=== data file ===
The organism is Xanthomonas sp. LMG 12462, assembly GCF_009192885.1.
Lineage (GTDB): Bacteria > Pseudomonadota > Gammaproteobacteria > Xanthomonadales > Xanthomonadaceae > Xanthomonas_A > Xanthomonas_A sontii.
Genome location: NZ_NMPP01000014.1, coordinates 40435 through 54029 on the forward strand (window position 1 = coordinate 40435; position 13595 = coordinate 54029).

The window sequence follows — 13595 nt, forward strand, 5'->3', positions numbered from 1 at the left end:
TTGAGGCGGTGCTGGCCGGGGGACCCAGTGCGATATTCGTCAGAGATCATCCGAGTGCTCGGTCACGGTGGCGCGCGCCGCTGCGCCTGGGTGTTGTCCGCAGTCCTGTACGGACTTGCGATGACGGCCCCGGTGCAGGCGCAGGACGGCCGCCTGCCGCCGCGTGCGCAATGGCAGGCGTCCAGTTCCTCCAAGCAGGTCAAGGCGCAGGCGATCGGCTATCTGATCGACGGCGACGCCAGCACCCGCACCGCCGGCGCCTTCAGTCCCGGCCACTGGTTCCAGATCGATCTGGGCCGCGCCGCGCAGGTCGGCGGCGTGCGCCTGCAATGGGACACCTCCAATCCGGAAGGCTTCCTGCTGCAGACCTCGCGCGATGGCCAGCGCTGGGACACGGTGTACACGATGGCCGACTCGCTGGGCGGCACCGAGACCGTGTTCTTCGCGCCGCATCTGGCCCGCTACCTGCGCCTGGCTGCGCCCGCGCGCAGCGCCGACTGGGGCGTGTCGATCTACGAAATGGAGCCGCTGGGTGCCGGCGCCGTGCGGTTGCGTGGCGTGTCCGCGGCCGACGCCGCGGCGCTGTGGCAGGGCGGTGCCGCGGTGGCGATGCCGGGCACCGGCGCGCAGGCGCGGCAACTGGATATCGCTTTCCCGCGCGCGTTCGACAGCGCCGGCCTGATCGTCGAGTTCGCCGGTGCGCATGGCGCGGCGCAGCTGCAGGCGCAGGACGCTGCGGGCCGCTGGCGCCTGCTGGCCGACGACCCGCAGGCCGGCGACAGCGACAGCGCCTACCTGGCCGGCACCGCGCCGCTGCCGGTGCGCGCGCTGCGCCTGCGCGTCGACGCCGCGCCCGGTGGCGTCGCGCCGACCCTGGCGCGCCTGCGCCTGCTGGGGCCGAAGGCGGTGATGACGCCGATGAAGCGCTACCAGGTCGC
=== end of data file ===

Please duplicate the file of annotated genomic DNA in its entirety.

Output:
The organism is Xanthomonas sp. LMG 12462, assembly GCF_009192885.1.
Lineage (GTDB): Bacteria > Pseudomonadota > Gammaproteobacteria > Xanthomonadales > Xanthomonadaceae > Xanthomonas_A > Xanthomonas_A sontii.
Genome location: NZ_NMPP01000014.1, coordinates 40435 through 54029 on the forward strand (window position 1 = coordinate 40435; position 13595 = coordinate 54029).

The window sequence follows — 13595 nt, forward strand, 5'->3', positions numbered from 1 at the left end:
TTGAGGCGGTGCTGGCCGGGGGACCCAGTGCGATATTCGTCAGAGATCATCCGAGTGCTCGGTCACGGTGGCGCGCGCCGCTGCGCCTGGGTGTTGTCCGCAGTCCTGTACGGACTTGCGATGACGGCCCCGGTGCAGGCGCAGGACGGCCGCCTGCCGCCGCGTGCGCAATGGCAGGCGTCCAGTTCCTCCAAGCAGGTCAAGGCGCAGGCGATCGGCTATCTGATCGACGGCGACGCCAGCACCCGCACCGCCGGCGCCTTCAGTCCCGGCCACTGGTTCCAGATCGATCTGGGCCGCGCCGCGCAGGTCGGCGGCGTGCGCCTGCAATGGGACACCTCCAATCCGGAAGGCTTCCTGCTGCAGACCTCGCGCGATGGCCAGCGCTGGGACACGGTGTACACGATGGCCGACTCGCTGGGCGGCACCGAGACCGTGTTCTTCGCGCCGCATCTGGCCCGCTACCTGCGCCTGGCTGCGCCCGCGCGCAGCGCCGACTGGGGCGTGTCGATCTACGAAATGGAGCCGCTGGGTGCCGGCGCCGTGCGGTTGCGTGGCGTGTCCGCGGCCGACGCCGCGGCGCTGTGGCAGGGCGGTGCCGCGGTGGCGATGCCGGGCACCGGCGCGCAGGCGCGGCAACTGGATATCGCTTTCCCGCGCGCGTTCGACAGCGCCGGCCTGATCGTCGAGTTCGCCGGTGCGCATGGCGCGGCGCAGCTGCAGGCGCAGGACGCTGCGGGCCGCTGGCGCCTGCTGGCCGACGACCCGCAGGCCGGCGACAGCGACAGCGCCTACCTGGCCGGCACCGCGCCGCTGCCGGTGCGCGCGCTGCGCCTGCGCGTCGACGCCGCGCCCGGTGGCGTCGCGCCGACCCTGGCGCGCCTGCGCCTGCTGGGGCCGAAGGCGGTGATGACGCCGATGAAGCGCTACCAGGTCGC